Results released from a recent nationwide poll conducted by Food Policy Action and the Grocery Manufacturers Assn. (GMA) show that nearly three in five Americans have debated or discussed with a spouse or significant other about whether or not to throw out food based on food date labels.
“It happens in my house all the time: One of us wants to throw something out because the date on the label has passed, and someone else thinks it’s still good,” said Tom Colicchio, Food Policy Action co-founder, chef and food advocate. "There is no federal standard for date labeling on food, and the confusion from the inexact patchwork system leads to wasting food that is perfectly safe to eat.”
The survey found that 57% of Americans have discussed whether or not to throw out food based on a date label with a spouse, partner or roommate. Women are more likely than men to say they have had a disagreement, and women are more likely than men to throw out food. However, the majority of men and women say they want to keep food for longer.
Other key poll findings include:
- More than half of respondents claim that they are the ones who want to keep food longer, with 60% saying they were the ones to keep it and only 40% saying they were the ones who wanted to throw it out.
- In general, men are more likely to say they want to keep food longer, with 64% of men claiming to be that side of the argument versus 56% of women.
- Arguing about date labels isn’t a partisan issue, as nearly the same percentage of Republicans and Democrats (59% versus 56%) said they are on the side of keeping food longer.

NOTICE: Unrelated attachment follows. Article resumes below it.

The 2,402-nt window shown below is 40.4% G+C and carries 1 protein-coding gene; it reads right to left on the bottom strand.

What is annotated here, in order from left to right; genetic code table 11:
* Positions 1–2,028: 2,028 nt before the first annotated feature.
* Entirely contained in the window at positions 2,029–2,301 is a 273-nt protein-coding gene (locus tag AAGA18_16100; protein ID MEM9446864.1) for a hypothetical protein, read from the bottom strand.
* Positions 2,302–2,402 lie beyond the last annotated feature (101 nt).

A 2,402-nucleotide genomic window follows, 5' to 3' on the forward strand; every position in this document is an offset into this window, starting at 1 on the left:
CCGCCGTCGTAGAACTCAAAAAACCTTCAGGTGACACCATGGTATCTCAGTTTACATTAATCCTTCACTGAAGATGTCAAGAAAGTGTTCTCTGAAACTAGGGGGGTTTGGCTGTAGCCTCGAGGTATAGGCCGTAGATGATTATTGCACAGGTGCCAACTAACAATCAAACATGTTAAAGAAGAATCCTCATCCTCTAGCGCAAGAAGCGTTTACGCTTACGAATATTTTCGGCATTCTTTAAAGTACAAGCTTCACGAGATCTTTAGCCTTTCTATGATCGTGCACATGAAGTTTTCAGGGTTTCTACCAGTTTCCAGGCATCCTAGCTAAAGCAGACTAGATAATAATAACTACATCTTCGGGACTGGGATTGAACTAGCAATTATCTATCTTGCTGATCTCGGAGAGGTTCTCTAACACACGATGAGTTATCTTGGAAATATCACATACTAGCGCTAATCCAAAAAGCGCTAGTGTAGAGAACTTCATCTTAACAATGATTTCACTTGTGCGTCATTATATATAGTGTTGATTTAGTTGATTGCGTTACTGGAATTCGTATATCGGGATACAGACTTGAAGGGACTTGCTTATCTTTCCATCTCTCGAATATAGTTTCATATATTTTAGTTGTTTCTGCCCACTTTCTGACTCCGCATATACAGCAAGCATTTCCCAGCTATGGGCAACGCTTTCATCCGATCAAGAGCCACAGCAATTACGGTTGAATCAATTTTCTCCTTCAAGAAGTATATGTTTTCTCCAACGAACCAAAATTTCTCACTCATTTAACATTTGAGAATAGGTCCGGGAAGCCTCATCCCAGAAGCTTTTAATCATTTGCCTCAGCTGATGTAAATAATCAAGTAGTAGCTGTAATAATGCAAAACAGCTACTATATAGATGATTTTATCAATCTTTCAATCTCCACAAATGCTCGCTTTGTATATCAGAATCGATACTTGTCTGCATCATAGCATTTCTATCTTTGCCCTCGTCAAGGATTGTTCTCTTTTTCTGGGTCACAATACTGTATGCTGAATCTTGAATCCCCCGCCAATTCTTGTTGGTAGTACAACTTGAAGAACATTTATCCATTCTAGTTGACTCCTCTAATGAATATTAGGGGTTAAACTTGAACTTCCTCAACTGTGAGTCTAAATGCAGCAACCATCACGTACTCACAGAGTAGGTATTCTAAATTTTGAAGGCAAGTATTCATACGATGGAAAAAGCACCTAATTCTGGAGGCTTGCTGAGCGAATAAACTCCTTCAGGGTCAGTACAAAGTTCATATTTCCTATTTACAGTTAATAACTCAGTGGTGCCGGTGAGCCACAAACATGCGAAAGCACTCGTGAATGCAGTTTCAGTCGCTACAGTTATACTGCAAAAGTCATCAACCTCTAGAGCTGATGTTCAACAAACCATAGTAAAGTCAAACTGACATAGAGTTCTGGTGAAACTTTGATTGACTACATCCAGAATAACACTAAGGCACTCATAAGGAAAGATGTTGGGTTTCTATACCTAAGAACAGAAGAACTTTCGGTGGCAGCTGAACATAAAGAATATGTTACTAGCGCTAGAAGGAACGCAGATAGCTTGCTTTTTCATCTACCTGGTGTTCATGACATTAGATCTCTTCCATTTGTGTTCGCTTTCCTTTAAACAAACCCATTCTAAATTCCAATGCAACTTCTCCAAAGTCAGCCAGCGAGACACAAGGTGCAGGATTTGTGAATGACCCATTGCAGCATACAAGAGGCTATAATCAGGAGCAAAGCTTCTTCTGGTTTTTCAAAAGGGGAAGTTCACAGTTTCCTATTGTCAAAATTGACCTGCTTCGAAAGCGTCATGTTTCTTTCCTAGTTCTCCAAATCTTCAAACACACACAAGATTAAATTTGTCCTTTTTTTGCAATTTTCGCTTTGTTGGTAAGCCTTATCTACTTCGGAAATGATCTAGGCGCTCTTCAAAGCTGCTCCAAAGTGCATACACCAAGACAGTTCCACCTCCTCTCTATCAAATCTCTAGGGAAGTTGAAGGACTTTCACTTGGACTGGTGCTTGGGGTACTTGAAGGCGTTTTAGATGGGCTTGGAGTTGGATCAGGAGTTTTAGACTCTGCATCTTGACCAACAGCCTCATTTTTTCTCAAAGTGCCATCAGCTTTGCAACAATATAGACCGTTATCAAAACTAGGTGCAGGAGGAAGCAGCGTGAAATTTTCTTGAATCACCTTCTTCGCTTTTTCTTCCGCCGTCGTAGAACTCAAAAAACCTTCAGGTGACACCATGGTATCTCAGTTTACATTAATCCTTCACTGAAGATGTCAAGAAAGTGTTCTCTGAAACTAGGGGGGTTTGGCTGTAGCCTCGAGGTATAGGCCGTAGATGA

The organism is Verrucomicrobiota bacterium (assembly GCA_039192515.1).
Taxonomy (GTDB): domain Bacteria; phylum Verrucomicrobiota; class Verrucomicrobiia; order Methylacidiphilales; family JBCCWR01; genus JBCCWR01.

- There were some big regional differences in debate over throwing away food, with 47% in the Northeast saying they are on the "keep it longer" side, while that number jumps to 70% in the West.
- Age is also a factor in the debate about throwing away food based on date labeling, with just 51% of those under age 30 arguing to keep food longer versus 64% of Americans ages 50-64 taking that side in the debate.
- An estimated 40% of the food produced in this country never gets eaten, and while there are a lot of ways to reduce that number, studies have found that the single most cost-effective thing to do is to clear up the confusion surrounding date labeling.
Sen. Richard Blumenthal (D., Conn.) and Rep. Chellie Pingree (D., Maine) have proposed legislation to create a simplified, streamlined system that would use just two labels: one for quality and one for safety. A label of “Best By” for most foods would indicate an optimum freshness date but would not mean that food that has passed that date is unsafe. A second “Use By” label would be reserved for foods — like deli meats or smoked seafood — that are actually unsafe to eat after a certain date.
GMA and the Food Marketing Institute created and launched a voluntary national system in February 2017 calling on manufacturers and retailers to use just one of two date labels: “BEST if Used By” and “USE By” to help address consumer confusion.
These poll findings are from a survey of 1,008 Americans over the age of 18, fielded July 12-16, 2017. The survey was designed by Lake Research Partners and administered by Caravan Omnibus using professionally trained interviewers, and it reached 50% of respondents by cell phone. The survey has a margin of error of +/- 3.1% at the 95% confidence interval.